Crystal Structure of Human Thimet Oligopeptidase Provides Insight into Substrate Recognition, Regulation, and Localization

Kallol Ray, Christina S. Hines, Jerry Coll-Rodriguez, David W. Rodgers

Research output: Contribution to journalArticlepeer-review

79 Scopus citations


Thimet oligopeptidase (TOP) is a zinc metallopeptidase that metabolizes a number of bioactive peptides and degrades peptides released by the proteasome, limiting antigenic presentation by MHC class I molecules. We present the crystal structure of human TOP at 2.0-Å resolution. The active site is located at the base of a deep channel that runs the length of the elongated molecule, an overall fold first seen in the closely related metallopeptidase neurolysin. Comparison of the two related structures indicates hinge-like flexibility and identifies elements near one end of the channel that adopt different conformations. Relatively few of the sequence differences between TOP and neurolysin map to the proposed substrate-binding site, and four of these variable residues may account for differences in substrate specificity. In addition, a loop segment (residues 599-611) in TOP differs in conformation and degree of order from the corresponding neurolysin loop, suggesting it may also play a role in activity differences. Cysteines thought to mediate covalent oligomerization of rat TOP, which can inactivate the enzyme, are found to be surface-accessible in the human enzyme, and additional cysteines (residues 321,350, and 644) may also mediate multimerization in the human homolog. Disorder in the N terminus of TOP indicates it may be involved in subcellular localization, but a potential nuclear import element is found to be part of a helix and, therefore, unlikely to be involved in transport. A large acidic patch on the surface could potentially mediate a protein-protein interaction, possibly through formation of a covalent linkage.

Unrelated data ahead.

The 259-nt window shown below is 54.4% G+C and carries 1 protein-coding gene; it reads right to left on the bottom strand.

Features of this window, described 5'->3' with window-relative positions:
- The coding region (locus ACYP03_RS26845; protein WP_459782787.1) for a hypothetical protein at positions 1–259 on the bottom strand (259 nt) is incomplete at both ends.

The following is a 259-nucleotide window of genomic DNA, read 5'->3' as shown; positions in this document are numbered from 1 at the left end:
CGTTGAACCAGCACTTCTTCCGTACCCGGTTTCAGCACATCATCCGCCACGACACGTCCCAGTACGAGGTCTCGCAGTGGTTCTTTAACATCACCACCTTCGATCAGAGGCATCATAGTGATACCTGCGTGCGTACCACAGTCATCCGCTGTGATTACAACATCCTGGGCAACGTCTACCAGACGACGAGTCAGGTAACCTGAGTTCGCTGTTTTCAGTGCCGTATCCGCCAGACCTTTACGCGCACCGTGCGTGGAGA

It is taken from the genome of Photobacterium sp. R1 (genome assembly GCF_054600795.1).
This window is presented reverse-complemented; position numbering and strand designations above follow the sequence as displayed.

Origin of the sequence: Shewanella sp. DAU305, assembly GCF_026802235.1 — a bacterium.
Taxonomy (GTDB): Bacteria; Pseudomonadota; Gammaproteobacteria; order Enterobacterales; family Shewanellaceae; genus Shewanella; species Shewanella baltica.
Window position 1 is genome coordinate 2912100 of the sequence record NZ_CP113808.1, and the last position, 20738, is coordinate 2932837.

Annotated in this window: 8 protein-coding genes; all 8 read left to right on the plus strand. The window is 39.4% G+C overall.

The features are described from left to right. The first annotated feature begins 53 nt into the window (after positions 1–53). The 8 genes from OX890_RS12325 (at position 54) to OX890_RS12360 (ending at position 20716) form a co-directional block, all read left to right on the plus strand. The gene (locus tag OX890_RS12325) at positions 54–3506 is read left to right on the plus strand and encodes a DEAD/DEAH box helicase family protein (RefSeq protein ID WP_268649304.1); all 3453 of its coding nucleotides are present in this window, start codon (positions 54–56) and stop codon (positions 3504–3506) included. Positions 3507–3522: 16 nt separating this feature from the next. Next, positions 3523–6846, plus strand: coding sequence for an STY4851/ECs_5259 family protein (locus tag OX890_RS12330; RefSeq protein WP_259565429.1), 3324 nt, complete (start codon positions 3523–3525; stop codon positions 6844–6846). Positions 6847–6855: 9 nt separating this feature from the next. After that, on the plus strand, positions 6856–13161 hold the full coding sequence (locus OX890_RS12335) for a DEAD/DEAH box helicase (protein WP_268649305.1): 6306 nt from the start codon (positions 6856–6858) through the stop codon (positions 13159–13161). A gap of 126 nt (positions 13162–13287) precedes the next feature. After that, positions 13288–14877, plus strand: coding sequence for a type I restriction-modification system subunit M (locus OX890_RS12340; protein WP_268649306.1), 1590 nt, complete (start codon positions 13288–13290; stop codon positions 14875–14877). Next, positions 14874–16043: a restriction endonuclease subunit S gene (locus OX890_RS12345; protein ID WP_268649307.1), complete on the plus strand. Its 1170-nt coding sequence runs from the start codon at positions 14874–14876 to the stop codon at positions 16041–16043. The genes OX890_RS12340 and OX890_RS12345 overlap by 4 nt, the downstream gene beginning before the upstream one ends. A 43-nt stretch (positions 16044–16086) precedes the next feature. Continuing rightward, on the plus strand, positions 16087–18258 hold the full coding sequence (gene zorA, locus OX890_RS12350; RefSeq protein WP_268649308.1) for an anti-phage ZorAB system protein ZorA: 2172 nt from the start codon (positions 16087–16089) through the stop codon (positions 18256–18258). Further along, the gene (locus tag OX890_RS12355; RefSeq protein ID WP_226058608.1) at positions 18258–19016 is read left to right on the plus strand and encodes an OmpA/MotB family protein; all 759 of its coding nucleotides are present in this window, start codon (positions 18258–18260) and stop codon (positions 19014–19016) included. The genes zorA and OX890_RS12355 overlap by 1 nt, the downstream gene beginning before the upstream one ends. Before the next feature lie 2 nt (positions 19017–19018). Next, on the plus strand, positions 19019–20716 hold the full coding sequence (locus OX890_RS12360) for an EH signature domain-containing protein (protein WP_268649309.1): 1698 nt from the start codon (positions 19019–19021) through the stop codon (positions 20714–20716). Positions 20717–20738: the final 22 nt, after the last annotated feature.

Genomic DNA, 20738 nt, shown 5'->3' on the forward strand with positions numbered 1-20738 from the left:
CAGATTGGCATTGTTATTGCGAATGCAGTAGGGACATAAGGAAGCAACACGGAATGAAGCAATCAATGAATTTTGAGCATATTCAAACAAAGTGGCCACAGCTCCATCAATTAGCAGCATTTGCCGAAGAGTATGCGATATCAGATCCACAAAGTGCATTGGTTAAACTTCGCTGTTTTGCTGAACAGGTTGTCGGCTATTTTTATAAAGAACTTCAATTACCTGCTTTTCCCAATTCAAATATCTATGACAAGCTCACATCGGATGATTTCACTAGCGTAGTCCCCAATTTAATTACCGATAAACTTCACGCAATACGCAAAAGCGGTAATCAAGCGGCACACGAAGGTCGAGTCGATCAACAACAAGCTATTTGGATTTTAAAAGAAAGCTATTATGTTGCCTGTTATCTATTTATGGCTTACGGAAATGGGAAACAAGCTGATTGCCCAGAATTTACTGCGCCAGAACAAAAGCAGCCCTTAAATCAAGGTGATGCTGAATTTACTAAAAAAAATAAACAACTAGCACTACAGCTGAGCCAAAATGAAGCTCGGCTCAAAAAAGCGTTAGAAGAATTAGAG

Original languageEnglish
Pages (from-to)20480-20489
Number of pages10
JournalJournal of Biological Chemistry
Issue number19
StatePublished - May 7 2004

ASJC Scopus subject areas

  • Biochemistry
  • Molecular Biology
  • Cell Biology


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